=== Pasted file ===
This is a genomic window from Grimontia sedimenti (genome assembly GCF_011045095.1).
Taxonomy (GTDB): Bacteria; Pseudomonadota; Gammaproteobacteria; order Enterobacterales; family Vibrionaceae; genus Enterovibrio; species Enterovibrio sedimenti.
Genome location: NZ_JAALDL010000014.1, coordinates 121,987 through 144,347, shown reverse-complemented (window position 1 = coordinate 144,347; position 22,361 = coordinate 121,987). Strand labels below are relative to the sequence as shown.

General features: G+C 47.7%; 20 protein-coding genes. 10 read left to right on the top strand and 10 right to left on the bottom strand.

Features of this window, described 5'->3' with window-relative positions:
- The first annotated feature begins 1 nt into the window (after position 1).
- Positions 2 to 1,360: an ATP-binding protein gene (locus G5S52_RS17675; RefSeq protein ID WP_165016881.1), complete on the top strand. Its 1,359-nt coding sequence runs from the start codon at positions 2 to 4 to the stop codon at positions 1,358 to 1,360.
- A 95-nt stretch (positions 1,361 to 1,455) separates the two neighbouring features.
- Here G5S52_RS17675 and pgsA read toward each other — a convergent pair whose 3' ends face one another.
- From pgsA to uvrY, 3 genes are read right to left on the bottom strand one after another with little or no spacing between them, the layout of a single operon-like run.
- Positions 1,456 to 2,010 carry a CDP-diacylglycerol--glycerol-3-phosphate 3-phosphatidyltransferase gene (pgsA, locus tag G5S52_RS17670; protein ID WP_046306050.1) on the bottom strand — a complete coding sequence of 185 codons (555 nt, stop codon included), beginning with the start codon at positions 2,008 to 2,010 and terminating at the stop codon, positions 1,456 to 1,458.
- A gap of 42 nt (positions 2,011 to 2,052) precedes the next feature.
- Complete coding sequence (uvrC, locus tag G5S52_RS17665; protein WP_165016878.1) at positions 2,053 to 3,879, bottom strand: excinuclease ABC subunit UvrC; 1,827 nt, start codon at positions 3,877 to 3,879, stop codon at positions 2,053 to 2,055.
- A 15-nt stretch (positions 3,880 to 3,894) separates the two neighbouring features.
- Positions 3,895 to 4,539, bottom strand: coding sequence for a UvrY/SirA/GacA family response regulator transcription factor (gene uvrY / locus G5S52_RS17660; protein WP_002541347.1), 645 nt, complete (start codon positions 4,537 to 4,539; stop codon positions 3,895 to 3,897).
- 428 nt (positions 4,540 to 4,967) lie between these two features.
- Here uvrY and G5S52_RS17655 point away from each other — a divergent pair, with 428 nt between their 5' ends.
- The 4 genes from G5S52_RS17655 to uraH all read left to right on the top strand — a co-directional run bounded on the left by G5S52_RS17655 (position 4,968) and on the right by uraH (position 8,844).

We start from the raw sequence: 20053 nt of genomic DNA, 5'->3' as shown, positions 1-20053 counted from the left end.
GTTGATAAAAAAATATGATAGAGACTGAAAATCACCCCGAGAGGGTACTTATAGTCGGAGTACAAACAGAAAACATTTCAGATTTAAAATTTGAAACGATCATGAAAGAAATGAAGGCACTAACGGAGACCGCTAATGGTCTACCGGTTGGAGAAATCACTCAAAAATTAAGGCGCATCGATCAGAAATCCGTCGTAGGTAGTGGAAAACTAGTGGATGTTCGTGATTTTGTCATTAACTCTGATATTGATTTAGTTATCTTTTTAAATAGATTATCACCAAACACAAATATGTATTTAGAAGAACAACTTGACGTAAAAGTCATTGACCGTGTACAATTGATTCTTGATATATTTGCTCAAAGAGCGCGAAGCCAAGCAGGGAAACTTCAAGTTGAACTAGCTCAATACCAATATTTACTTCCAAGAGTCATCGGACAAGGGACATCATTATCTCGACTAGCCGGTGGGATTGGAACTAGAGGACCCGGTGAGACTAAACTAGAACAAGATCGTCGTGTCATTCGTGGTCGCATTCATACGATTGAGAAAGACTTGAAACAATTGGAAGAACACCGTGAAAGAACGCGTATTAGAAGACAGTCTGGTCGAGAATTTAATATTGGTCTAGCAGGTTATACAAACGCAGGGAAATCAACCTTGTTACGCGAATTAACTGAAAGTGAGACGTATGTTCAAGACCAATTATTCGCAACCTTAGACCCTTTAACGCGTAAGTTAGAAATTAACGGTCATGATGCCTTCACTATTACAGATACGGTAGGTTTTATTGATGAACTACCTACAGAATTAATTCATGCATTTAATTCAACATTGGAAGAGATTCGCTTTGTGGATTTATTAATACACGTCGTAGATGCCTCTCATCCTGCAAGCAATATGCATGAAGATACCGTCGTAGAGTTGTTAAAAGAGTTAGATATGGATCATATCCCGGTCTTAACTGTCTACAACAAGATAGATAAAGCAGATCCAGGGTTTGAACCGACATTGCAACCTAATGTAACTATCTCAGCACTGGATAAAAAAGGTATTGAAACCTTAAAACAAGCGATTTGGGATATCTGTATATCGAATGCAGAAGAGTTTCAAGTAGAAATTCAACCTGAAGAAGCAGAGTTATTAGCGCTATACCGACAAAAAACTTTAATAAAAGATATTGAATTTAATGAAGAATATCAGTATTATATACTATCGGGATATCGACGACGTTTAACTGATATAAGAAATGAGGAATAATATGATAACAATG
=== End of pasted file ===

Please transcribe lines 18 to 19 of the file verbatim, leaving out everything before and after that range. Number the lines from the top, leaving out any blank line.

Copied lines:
- The 4 genes from G5S52_RS17655 to uraH all read left to right on the top strand — a co-directional run bounded on the left by G5S52_RS17655 (position 4,968) and on the right by uraH (position 8,844).

We start from the raw sequence: 20053 nt of genomic DNA, 5'->3' as shown, positions 1-20053 counted from the left end.